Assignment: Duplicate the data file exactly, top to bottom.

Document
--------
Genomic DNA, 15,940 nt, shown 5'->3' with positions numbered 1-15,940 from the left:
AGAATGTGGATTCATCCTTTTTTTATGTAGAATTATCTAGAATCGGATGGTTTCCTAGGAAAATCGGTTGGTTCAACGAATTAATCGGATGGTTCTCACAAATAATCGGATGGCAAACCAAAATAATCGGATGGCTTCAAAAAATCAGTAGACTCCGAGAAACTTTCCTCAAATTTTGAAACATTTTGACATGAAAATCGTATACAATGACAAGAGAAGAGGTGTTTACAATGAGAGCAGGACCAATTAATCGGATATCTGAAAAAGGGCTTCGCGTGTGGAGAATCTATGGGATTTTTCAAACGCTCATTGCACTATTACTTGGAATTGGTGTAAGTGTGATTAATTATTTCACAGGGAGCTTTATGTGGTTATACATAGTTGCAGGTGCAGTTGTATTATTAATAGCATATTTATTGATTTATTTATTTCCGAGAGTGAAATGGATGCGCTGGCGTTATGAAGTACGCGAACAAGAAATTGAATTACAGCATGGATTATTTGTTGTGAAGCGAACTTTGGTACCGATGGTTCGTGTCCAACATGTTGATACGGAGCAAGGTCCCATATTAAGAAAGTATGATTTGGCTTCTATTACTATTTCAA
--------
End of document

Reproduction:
Genomic DNA, 15,940 nt, shown 5'->3' with positions numbered 1-15,940 from the left:
AGAATGTGGATTCATCCTTTTTTTATGTAGAATTATCTAGAATCGGATGGTTTCCTAGGAAAATCGGTTGGTTCAACGAATTAATCGGATGGTTCTCACAAATAATCGGATGGCAAACCAAAATAATCGGATGGCTTCAAAAAATCAGTAGACTCCGAGAAACTTTCCTCAAATTTTGAAACATTTTGACATGAAAATCGTATACAATGACAAGAGAAGAGGTGTTTACAATGAGAGCAGGACCAATTAATCGGATATCTGAAAAAGGGCTTCGCGTGTGGAGAATCTATGGGATTTTTCAAACGCTCATTGCACTATTACTTGGAATTGGTGTAAGTGTGATTAATTATTTCACAGGGAGCTTTATGTGGTTATACATAGTTGCAGGTGCAGTTGTATTATTAATAGCATATTTATTGATTTATTTATTTCCGAGAGTGAAATGGATGCGCTGGCGTTATGAAGTACGCGAACAAGAAATTGAATTACAGCATGGATTATTTGTTGTGAAGCGAACTTTGGTACCGATGGTTCGTGTCCAACATGTTGATACGGAGCAAGGTCCCATATTAAGAAAGTATGATTTGGCTTCTATTACTATTTCAA